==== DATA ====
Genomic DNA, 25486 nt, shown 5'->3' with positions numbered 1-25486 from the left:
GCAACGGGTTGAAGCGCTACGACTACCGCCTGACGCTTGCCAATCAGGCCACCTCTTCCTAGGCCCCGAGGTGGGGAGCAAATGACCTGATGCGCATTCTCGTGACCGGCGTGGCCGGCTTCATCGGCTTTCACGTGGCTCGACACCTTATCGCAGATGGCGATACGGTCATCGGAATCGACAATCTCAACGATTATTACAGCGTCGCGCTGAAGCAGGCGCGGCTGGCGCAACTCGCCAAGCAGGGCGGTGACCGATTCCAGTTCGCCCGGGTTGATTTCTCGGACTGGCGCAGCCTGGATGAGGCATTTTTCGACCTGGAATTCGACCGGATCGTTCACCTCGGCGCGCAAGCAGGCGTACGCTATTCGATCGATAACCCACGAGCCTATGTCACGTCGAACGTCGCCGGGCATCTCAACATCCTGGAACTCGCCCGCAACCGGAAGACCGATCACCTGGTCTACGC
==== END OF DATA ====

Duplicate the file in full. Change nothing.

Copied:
Genomic DNA, 25486 nt, shown 5'->3' with positions numbered 1-25486 from the left:
GCAACGGGTTGAAGCGCTACGACTACCGCCTGACGCTTGCCAATCAGGCCACCTCTTCCTAGGCCCCGAGGTGGGGAGCAAATGACCTGATGCGCATTCTCGTGACCGGCGTGGCCGGCTTCATCGGCTTTCACGTGGCTCGACACCTTATCGCAGATGGCGATACGGTCATCGGAATCGACAATCTCAACGATTATTACAGCGTCGCGCTGAAGCAGGCGCGGCTGGCGCAACTCGCCAAGCAGGGCGGTGACCGATTCCAGTTCGCCCGGGTTGATTTCTCGGACTGGCGCAGCCTGGATGAGGCATTTTTCGACCTGGAATTCGACCGGATCGTTCACCTCGGCGCGCAAGCAGGCGTACGCTATTCGATCGATAACCCACGAGCCTATGTCACGTCGAACGTCGCCGGGCATCTCAACATCCTGGAACTCGCCCGCAACCGGAAGACCGATCACCTGGTCTACGC